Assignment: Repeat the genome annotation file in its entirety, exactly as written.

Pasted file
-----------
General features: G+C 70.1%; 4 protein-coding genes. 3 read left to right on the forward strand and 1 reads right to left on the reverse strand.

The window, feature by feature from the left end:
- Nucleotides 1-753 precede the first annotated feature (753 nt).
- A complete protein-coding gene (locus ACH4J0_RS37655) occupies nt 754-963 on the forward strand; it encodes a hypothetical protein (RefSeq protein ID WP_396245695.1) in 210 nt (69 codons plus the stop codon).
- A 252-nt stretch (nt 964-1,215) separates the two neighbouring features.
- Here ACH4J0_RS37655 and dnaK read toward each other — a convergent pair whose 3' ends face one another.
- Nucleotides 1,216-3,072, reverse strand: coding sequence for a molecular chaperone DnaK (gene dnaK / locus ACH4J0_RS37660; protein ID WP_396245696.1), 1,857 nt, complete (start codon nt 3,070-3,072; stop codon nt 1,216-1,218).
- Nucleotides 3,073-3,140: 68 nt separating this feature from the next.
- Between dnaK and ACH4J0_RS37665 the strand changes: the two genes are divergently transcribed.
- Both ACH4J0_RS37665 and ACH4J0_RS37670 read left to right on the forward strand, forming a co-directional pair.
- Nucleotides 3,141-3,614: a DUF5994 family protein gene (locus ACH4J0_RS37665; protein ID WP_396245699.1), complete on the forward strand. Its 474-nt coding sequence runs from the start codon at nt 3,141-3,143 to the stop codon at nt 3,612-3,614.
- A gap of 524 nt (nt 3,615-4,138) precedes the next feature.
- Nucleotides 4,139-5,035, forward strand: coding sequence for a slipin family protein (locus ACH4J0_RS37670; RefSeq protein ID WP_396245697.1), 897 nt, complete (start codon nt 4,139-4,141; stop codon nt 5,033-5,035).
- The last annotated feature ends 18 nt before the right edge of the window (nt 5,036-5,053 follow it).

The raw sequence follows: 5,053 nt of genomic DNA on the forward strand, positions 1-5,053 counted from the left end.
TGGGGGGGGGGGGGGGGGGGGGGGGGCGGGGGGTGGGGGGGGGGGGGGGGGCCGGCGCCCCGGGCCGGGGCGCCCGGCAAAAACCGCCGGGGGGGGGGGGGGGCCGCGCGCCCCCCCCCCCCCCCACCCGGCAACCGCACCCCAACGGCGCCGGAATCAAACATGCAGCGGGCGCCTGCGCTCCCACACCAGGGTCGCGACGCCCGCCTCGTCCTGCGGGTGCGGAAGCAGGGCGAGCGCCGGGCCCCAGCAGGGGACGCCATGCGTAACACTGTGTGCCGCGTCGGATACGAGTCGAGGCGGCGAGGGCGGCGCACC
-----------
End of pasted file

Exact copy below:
General features: G+C 70.1%; 4 protein-coding genes. 3 read left to right on the forward strand and 1 reads right to left on the reverse strand.

The window, feature by feature from the left end:
- Nucleotides 1-753 precede the first annotated feature (753 nt).
- A complete protein-coding gene (locus ACH4J0_RS37655) occupies nt 754-963 on the forward strand; it encodes a hypothetical protein (RefSeq protein ID WP_396245695.1) in 210 nt (69 codons plus the stop codon).
- A 252-nt stretch (nt 964-1,215) separates the two neighbouring features.
- Here ACH4J0_RS37655 and dnaK read toward each other — a convergent pair whose 3' ends face one another.
- Nucleotides 1,216-3,072, reverse strand: coding sequence for a molecular chaperone DnaK (gene dnaK / locus ACH4J0_RS37660; protein ID WP_396245696.1), 1,857 nt, complete (start codon nt 3,070-3,072; stop codon nt 1,216-1,218).
- Nucleotides 3,073-3,140: 68 nt separating this feature from the next.
- Between dnaK and ACH4J0_RS37665 the strand changes: the two genes are divergently transcribed.
- Both ACH4J0_RS37665 and ACH4J0_RS37670 read left to right on the forward strand, forming a co-directional pair.
- Nucleotides 3,141-3,614: a DUF5994 family protein gene (locus ACH4J0_RS37665; protein ID WP_396245699.1), complete on the forward strand. Its 474-nt coding sequence runs from the start codon at nt 3,141-3,143 to the stop codon at nt 3,612-3,614.
- A gap of 524 nt (nt 3,615-4,138) precedes the next feature.
- Nucleotides 4,139-5,035, forward strand: coding sequence for a slipin family protein (locus ACH4J0_RS37670; RefSeq protein ID WP_396245697.1), 897 nt, complete (start codon nt 4,139-4,141; stop codon nt 5,033-5,035).
- The last annotated feature ends 18 nt before the right edge of the window (nt 5,036-5,053 follow it).

The raw sequence follows: 5,053 nt of genomic DNA on the forward strand, positions 1-5,053 counted from the left end.
TGGGGGGGGGGGGGGGGGGGGGGGGGCGGGGGGTGGGGGGGGGGGGGGGGGCCGGCGCCCCGGGCCGGGGCGCCCGGCAAAAACCGCCGGGGGGGGGGGGGGGCCGCGCGCCCCCCCCCCCCCCCACCCGGCAACCGCACCCCAACGGCGCCGGAATCAAACATGCAGCGGGCGCCTGCGCTCCCACACCAGGGTCGCGACGCCCGCCTCGTCCTGCGGGTGCGGAAGCAGGGCGAGCGCCGGGCCCCAGCAGGGGACGCCATGCGTAACACTGTGTGCCGCGTCGGATACGAGTCGAGGCGGCGAGGGCGGCGCACC